A simple and accurate technique to directly measure the outdoor air delivery rates to building occupants is presented. A few (two to three) measurements of tracer concentrations are sufficient for calculation. Experimental results show that the calculated outdoor air change rates from the tracer gas experiments agreed well with the outdoor airflow rates measured independently by nozzles. A relationship between the local outdoor air exchange rate and the mean age of air was derived. The proposed technique provides a way of simplifying the measurement of mean age of air and correcting experimental errors. Experimental results show that almost all the errors in the mean age of air (a maximum of 20% in our tests) caused by inaccurate timing of the start of a tracer gas step-up process (tracer buildup) can be corrected by the proposed method. The underestimated ages of air in the step-down processes (tracer decay) were also successfully corrected.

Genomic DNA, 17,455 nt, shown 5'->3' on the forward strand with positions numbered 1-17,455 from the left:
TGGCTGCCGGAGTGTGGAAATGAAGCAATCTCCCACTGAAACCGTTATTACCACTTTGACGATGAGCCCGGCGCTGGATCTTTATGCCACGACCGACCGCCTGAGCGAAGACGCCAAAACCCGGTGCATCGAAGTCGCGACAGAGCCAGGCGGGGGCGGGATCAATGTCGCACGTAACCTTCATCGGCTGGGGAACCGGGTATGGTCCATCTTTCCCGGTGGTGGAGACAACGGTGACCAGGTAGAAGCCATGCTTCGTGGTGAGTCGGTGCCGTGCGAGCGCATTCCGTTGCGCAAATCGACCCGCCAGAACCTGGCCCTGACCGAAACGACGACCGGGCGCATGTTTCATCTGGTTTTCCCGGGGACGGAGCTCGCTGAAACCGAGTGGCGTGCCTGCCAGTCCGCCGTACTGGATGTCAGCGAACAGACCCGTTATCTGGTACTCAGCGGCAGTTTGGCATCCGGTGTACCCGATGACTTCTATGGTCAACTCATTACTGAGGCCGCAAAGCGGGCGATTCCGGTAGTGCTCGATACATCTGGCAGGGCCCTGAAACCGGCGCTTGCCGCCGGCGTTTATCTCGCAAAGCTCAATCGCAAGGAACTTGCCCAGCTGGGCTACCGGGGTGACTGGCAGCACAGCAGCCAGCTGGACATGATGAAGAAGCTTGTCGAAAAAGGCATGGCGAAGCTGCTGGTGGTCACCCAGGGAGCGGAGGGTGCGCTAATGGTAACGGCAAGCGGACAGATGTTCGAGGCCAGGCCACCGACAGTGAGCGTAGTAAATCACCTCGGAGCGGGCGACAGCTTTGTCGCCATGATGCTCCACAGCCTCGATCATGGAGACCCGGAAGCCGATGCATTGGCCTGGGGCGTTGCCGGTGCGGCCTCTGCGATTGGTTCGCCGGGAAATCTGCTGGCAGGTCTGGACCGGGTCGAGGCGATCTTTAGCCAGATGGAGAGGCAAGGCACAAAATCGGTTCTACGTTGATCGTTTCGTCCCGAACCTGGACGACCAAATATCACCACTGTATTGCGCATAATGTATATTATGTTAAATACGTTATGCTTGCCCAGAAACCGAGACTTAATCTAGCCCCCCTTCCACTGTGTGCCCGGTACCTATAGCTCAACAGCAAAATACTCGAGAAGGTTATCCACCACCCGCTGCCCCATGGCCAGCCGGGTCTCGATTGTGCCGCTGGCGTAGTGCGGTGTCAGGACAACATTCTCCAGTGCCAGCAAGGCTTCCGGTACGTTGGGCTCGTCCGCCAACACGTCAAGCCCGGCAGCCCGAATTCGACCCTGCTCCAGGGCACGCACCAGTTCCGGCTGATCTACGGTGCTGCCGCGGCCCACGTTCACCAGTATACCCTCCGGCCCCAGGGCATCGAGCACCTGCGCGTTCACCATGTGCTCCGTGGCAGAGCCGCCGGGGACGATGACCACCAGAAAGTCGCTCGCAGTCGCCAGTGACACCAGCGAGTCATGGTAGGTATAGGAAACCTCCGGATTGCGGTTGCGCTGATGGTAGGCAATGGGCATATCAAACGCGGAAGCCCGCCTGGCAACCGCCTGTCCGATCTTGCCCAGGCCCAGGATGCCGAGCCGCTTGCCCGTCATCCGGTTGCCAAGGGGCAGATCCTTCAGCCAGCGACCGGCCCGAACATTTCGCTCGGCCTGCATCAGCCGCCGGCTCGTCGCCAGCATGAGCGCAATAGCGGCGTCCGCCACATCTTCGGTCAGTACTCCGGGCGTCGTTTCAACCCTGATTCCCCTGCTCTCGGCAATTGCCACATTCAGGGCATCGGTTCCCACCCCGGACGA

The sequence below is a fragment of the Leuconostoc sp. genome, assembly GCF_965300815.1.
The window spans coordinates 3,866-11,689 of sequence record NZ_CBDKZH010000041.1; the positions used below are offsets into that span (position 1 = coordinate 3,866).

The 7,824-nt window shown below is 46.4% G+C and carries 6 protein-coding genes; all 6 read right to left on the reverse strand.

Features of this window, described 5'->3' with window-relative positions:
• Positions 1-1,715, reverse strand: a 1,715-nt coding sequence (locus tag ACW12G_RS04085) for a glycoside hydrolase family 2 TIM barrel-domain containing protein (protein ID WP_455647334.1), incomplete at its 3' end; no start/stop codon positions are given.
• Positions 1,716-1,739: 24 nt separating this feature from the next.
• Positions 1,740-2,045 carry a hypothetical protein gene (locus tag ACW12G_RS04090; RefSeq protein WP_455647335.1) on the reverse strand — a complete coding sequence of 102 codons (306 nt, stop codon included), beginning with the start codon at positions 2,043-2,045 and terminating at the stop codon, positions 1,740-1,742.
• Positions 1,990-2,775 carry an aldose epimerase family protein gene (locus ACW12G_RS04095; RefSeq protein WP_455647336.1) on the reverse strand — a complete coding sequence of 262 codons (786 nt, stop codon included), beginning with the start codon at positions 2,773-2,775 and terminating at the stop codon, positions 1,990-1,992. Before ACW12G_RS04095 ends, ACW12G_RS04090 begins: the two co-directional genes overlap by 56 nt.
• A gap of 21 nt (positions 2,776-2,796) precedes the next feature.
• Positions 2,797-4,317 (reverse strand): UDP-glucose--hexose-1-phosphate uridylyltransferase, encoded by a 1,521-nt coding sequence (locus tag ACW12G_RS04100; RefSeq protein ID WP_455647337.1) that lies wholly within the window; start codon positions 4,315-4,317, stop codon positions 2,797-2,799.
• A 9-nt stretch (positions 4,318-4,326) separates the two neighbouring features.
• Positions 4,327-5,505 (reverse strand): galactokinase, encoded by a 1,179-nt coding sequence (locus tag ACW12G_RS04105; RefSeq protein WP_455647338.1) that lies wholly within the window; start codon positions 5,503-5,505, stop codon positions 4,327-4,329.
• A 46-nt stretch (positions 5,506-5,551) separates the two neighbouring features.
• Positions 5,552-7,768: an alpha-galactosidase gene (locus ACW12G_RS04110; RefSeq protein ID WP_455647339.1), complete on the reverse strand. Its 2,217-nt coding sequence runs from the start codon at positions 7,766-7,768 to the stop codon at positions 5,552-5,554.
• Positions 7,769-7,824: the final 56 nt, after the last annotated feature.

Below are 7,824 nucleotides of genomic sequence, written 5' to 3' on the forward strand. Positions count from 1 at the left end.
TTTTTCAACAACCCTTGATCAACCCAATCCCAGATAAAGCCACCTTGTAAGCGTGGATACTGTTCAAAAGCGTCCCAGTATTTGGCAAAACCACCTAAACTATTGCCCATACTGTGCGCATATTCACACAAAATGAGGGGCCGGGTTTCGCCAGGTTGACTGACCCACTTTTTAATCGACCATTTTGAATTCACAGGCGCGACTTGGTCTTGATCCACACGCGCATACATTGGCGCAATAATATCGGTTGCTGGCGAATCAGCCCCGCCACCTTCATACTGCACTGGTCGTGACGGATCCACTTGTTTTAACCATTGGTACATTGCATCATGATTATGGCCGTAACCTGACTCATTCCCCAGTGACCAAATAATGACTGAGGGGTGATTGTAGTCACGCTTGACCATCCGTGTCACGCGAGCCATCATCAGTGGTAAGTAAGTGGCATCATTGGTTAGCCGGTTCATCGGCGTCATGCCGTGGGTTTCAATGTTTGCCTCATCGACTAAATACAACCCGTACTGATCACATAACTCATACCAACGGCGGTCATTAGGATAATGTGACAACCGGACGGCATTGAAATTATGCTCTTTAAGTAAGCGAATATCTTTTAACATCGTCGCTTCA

|Original language||English (US)|
|Number of pages||9|
|State||Published - Dec 1 1996|
ASJC Scopus subject areas
- Building and Construction
- Mechanical Engineering